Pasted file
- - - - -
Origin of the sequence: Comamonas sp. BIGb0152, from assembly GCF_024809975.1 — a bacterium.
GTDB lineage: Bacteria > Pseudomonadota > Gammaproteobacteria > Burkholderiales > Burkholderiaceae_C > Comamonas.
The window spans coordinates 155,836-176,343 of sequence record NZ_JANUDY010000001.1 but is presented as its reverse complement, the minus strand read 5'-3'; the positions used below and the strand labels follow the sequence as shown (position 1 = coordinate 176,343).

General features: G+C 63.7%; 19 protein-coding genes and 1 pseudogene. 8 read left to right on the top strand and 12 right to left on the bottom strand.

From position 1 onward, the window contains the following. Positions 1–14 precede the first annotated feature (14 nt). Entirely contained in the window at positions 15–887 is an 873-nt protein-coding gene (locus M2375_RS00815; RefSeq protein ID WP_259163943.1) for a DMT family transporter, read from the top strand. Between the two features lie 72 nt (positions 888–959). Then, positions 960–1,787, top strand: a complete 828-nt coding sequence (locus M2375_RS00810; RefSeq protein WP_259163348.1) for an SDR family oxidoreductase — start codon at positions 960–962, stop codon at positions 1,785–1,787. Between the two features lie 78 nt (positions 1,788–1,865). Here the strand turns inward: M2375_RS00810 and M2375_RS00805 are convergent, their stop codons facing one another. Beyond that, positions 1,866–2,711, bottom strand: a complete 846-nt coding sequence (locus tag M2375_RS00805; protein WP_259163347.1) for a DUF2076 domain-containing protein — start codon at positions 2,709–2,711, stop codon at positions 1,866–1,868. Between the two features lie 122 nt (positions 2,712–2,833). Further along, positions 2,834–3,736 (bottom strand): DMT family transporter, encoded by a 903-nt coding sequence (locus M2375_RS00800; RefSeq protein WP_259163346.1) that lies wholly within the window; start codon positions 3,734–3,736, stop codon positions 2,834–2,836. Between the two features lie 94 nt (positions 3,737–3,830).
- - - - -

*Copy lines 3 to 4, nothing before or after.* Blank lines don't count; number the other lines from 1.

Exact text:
The window spans coordinates 155,836-176,343 of sequence record NZ_JANUDY010000001.1 but is presented as its reverse complement, the minus strand read 5'-3'; the positions used below and the strand labels follow the sequence as shown (position 1 = coordinate 176,343).

General features: G+C 63.7%; 19 protein-coding genes and 1 pseudogene. 8 read left to right on the top strand and 12 right to left on the bottom strand.